As the Montreal Canadiens and their fans enjoy the surprising play-in series victory versus the Pittsburgh Penguins, it’s worth looking back at the franchise’s top individual playoff performances of the 21st century. These performances are marked by clutch scoring, big saves, and even inspired leadership. No doubt this list may have some debatable entries. If that’s the case, please let me know in the comments section.
Here is a list of some of the best playoff performances by a Canadien since 2000.
Jaroslav Halak, 2010
The unexpected 2010 playoff run that propelled the eighth-seeded (19th overall) Habs into the Eastern Conference Final has almost reached mythical status. Jaroslav Halak became a cult hero due to his otherworldly goaltending performance, a level of play he has yet to replicate.
Entering the playoffs, he was battling with Carey Price for crease time. Despite splitting games almost equally all season, Halak had a .924 save percentage (SV%) in 45 games, which edged Price’s .912 SV%, earning Halak the confidence of head coach Jacques Martin over the then 23-year-old Price.
In the opening series versus Alex Ovechkin’s Washington Capitals, the Canadiens faced the NHL’s top offensive team. Ovechkin had completed a 50-goal season that earned him a Hart Trophy nomination. Despite solid goaltending from both Halak and Price – Price played one game – the Habs fell into a 3-1 series deficit. This is the moment when Halak won the hearts of fans. He played with authority and shut the door, allowing three goals on 133 shots in the final three games for a .977 SV%.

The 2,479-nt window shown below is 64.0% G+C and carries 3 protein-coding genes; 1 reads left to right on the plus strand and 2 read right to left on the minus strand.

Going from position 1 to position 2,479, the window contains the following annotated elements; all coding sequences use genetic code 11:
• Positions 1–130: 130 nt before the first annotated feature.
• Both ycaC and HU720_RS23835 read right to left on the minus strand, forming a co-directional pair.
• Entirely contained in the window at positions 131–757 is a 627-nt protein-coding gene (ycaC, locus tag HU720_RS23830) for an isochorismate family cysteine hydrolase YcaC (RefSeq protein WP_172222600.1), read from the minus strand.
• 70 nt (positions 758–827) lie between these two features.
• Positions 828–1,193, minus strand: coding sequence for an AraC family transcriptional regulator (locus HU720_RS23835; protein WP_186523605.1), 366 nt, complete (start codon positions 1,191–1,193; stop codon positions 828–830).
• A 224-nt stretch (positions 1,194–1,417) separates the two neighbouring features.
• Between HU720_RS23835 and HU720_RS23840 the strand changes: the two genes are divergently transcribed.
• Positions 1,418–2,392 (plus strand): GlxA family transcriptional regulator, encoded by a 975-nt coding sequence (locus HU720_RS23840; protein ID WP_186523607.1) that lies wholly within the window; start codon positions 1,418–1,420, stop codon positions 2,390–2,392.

After the come-from-behind series win, Halak and the Habs faced the defending Stanley Cup champion Pittsburgh Penguins. He played all but 14 minutes against Sidney Crosby, Evgeni Malkin, and the fifth-best offensive team that season, putting up a .927 SV% in the seven-game series.
The Pens had a 3-2 series lead going back to Montreal for Game 6, and the teams traded goals in the first two periods, with Pittsburgh dictating the pace of the game thanks to their puck possession game. But, facing elimination, the Habs jumped out to a late lead as Halak again shut the door, stopping 34 of 37 shots to hold onto a 4-3 victory and force a Game 7.
The Canadiens faced elimination for the fourth time in the playoffs against an overwhelming favourite. The Penguins controlled the play for most of the game. Crosby had an 81.7% Corsi For in just over 28 minutes of ice time, generating 45 shot attempts for his line. This provided Halak with a heavy workload, but thanks to his efforts, Crosby was held scoreless. Overall, Halak made 37 saves on 39 shots for an impressive .949 SV% to lead the Canadiens to a 5-2 victory.
The wheels fell off in the Eastern Conference Final versus the Philadelphia Flyers. After winning back-to-back Game 7s, Halak looked tired. His numbers dropped from a .927 SV% vs Pittsburgh to a woeful .884 SV% versus Philadelphia. However, he did look strong in Game 3 when the Canadiens managed their only victory of the series.
Unfortunately, perhaps due to the fatigue of carrying the team through two seven-game series against the defending Presidents’ Trophy and Stanley Cup champs, Halak was unable to replicate his performance from the previous series. Without his clutch play, the Canadiens’ Cinderella story was over.
Halak was traded to the St. Louis Blues soon after the playoffs to make way for Price to become the starter. Halak’s 2010 Playoffs performance was masterful, due not only to his acrobatic saves but also the sheer amount of shots he faced. The 2009-10 Canadiens had low expectations entering the playoffs, but Halak provided fans with a performance that will be talked about for years.
Micheal Cammalleri, 2010